Share this page via Email Share this page via Stumble Upon Share this page via Digg this Share this page via Facebook Share this page via Twitter
Tags: , , , , , , , , , , , , , ,

5 Comments to “Transvaginal Mesh Settlement Talks May be Underway”

  1. Sandy says:

    I am curious if they do all settle how long does it take to actually get compensation? Also, how will they determine what amount each person gets? Lastly after the lawyers take their fee are you taxed on that money and do you have to claim it as income?

    • Jane Akre says:

      Great questions for your law firm,,, but from a non lawyer, any award, I understand is not taxable. Generally these things settle in tiers of injury,,, first, second third which define a range of injuries. Again, I have no idea if this will apply to these cases… ~ ja check with your law firm on the specifics.

  2. Bejah says:

    Sandy, I strongly advise you to research settlement organizations. This is a big and complex business. As I understand it law firms contract with settlement companies that have very strict and complex formulas that are used to determine awards. There are a lot of details that you need to be careful of and the more you know yourself the better off you will be. It may be, for example, that you can opt to take a lump sum award or an annuity which would provide a certain amount per year for a number of years. Sometimes it is possible to take a partial lump sum and the rest as an annuity. It is my understanding that settlement money is taxable income but I may be wrong. To continue, assuming it is taxable, by taking an annuity one avoids the tax. So in this scenario, if you have a lot of medical bills to pay off now, etc. a partial lump sum would do that while not subjecting the entire award to taxation. I would ask your attorney as that is part of his job to help you sort that out BUT I would in the end make sure you do your own research so you are then essentially confirming what he is telling you. Another thing to be very very careful of if you are on Medicare or Social Security….receiveing this kind of settlement can have very serious consequences financially where your benefits are concerned if it is not handled well so please be careful and learn all you can about this and do not depend on word of mouth or hearsay. People mean well but do not always know all the rules (including me) which can change and tend to be complex. Most of all don’t start thinking about that check…it will probably be a lot less than you are thinking it should be and may take some time to come and it can disappear very fast if you are not careful. Don’t think too much about tomorrow, think about today. I like the expression from Eckhart Tolle’s book, “Live in the eternal present”. It is really all we have. Hope things work out really well for you.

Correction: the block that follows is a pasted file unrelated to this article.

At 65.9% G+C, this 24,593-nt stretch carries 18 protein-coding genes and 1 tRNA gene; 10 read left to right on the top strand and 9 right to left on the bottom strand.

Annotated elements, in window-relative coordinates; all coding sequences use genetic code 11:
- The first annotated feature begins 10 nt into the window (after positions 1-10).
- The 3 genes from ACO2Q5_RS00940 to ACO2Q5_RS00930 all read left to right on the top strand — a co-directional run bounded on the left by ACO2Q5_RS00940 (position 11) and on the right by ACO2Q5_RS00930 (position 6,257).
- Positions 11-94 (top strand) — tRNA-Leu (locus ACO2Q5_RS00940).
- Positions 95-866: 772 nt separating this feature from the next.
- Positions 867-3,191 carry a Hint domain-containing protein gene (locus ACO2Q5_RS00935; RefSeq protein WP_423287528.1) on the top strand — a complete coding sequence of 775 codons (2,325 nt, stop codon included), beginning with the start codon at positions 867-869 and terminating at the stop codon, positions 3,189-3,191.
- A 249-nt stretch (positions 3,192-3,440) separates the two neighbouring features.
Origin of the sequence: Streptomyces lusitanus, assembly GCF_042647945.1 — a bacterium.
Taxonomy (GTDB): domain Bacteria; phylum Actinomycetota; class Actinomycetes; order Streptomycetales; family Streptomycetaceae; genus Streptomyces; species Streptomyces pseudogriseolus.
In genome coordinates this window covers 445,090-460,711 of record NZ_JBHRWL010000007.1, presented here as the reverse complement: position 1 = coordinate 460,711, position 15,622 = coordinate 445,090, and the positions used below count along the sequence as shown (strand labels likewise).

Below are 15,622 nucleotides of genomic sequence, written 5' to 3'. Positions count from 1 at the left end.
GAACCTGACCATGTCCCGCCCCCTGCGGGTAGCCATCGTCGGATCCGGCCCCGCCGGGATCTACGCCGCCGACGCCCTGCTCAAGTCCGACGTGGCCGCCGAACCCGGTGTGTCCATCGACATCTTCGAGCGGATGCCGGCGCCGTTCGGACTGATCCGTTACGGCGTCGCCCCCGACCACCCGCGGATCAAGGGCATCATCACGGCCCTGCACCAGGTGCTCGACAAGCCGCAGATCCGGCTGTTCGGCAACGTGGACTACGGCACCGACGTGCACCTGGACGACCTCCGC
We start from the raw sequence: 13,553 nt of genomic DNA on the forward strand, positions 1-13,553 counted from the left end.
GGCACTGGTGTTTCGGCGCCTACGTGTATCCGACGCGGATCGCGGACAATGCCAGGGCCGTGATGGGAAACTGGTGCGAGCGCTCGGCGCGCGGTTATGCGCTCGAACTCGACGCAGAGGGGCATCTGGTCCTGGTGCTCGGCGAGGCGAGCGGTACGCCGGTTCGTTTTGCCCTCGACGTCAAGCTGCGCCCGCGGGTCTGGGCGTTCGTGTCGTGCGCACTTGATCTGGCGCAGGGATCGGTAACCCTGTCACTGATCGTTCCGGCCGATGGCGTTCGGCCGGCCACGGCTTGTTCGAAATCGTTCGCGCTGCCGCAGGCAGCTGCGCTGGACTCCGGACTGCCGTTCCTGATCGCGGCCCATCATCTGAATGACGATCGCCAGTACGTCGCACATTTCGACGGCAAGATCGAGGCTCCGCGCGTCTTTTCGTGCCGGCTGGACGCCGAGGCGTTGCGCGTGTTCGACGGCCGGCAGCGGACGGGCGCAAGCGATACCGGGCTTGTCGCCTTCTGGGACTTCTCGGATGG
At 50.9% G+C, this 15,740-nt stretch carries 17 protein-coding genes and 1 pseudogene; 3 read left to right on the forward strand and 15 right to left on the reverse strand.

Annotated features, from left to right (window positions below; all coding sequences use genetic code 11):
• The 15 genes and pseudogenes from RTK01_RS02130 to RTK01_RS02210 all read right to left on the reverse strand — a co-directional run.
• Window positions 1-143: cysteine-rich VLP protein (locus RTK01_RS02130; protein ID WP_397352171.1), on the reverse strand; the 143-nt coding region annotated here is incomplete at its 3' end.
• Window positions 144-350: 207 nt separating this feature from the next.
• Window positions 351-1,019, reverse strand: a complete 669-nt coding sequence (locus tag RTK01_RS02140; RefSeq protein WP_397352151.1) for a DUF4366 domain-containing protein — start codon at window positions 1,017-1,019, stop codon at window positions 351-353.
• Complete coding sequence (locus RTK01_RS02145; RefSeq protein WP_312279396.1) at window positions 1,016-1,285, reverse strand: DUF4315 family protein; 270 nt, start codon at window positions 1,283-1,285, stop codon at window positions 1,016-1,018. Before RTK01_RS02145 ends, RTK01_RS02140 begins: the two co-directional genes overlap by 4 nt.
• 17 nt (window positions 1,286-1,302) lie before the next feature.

Jane, as always thank you for your reporting on this.

    • Jane Akre says:

      There is also the topic of subrogation- meaning the third party insurance carries that may have paid for some surgeries wants to be paid back. That is in an effort to avoid “unjust enrichment” or double dipping by getting a settlement AND having insurance pay your bills. What about the insurance carrier double dipping? in other words they collect premiums then get paid back for what they have extended you? Yikes. Please check your state’s insurance department to see how subrogation works in your state. We are working on a story on this and as usual, anyone with information on this topic is invited to write a column.

  3. Sandy says:

    Thank you for the information. When and if they settle, how will I know it has happened? Are you contacted by your law firm? What do you think the chances of settling could be?

Leave a Comment

We hope you find this a helpful resource. National News Editor, Jane Akre, began MDND with the hope of providing the latest news, information and perspective from the regulatory, industry and patient point of view, something that goes under-reported in much of the coverage of medical devices. The public is just now becoming aware that many devices do not undergo the same scrutiny as prescription drugs and are instead grandfathered in under an FDA loophole that has gone largely unchanged since the 1970s. As a result, patients become the post-market clinical trial subjects, and many suffer devastating and permanent injuries.